Yes. It's the closed tab list. The whole context menu system in FF is... well, really, it's stupid. I'd bet my left hand and a eye that most users simply don't know what FF has to offer simply because threading down its huge context menus feels like they are reading a book. I can't count how many times I forgot all about certain features in FF and end up using the browser in a less efficient way.
Bad Design (tm)
Today's web's rich contents is the thief to the big memory consumption. Images needs to be decompressed and all that. Then there's the cache.
All this leads to bigger memory consumption. FF3 tries to improve this by dropping cache and images for tabs you haven't used for some time and also drop data for closed tabs after a while (remember that you can restore them).
No. Firefox is my main browser and consequently my favorite browser.
Which doesn't mean I cannot see its flaws that are many and varied. My parents genes gave me two eyes.
I might have to switch back to version 2 if I can't configure/disable that stupid location/address-bar (the "Awesome Bar"). I hate that thing. Call me weird, but when I want to go to a bookmark, I go to my bookmark menu... I don't want to see my bookmarks in the location bar. I like the old behavior where it only displayed those address' that you typed in yourself. Plus the presentation is different (two-line entries instead of single line entries that I prefered). Ugh... I'm gonna have to do some searching to see if I can fix that.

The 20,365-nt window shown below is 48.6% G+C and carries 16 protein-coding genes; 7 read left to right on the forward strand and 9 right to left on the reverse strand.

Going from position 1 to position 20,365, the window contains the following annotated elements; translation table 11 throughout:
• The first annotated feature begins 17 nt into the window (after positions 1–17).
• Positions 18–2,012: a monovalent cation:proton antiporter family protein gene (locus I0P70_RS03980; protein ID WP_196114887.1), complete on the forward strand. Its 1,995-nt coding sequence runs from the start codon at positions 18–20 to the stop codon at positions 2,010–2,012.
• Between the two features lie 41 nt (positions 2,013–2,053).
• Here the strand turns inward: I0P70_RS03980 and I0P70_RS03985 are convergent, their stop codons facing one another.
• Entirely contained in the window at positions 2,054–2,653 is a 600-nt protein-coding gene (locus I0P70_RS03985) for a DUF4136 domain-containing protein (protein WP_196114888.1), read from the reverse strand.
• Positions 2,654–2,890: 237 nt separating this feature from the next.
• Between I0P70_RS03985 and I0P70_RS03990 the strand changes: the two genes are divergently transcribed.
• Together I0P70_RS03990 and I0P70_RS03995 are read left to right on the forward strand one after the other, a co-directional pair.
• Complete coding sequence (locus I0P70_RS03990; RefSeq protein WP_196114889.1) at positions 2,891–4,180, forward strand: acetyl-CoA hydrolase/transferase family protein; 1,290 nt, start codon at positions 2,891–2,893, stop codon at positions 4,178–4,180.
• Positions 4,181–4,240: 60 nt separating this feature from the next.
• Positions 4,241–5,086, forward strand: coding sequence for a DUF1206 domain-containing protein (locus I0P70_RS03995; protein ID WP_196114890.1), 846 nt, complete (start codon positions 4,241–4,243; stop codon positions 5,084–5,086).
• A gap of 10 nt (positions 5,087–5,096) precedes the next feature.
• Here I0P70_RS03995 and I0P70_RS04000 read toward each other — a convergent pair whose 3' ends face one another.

Are you sure you won't... adapt?
It was a little different at first, but I learned to take advantage of it.
Old habits die hard. Don't be afraid to learn something new.
Err... there's no 'zoom text only' in the zoom menu. No idea what you are talking about.
Opera 9.50 Build 10063
Firefox offers both, but I love the Zoom Feature (the complete zoom).
Today's web uses too small characters on a lot of sites. It's a plague, really.
The problem with full zoom is again a matter of webpage design. It's non standard, and as such we cannot code for it. The ability to scale text leaving images untouched is a fundamental part of web accessibility design.
It needs to be said though that Opera Zoom feature does scales fonts, it doesn't zoom them. And retains a very nice anti-alias unmatched by any other browser except perhaps Safari. It however scales images too and this poses a problem because it essentially doesn't respect the standards in that the usage of CSS fixed dimension units (pixels, in, cm) shouldn't scale.
Examples are many and varied. But if you don't want to search for one, http://www.quiettech.co.uk is an example where Opera scales the image to the left in a non standard fashion, where other browsers retain the image and surrounding div dimensions because they are fixed length. This effectively reduces the horizontal space which was not what I intended.
The idea is that the entire page will be enlarged, thus avoiding problems.
Scaling just text will create problems when it won't fit.
I haven't had a single webpage looking bad because of full page zoom, but I've had plenty looking wrong with text zoom.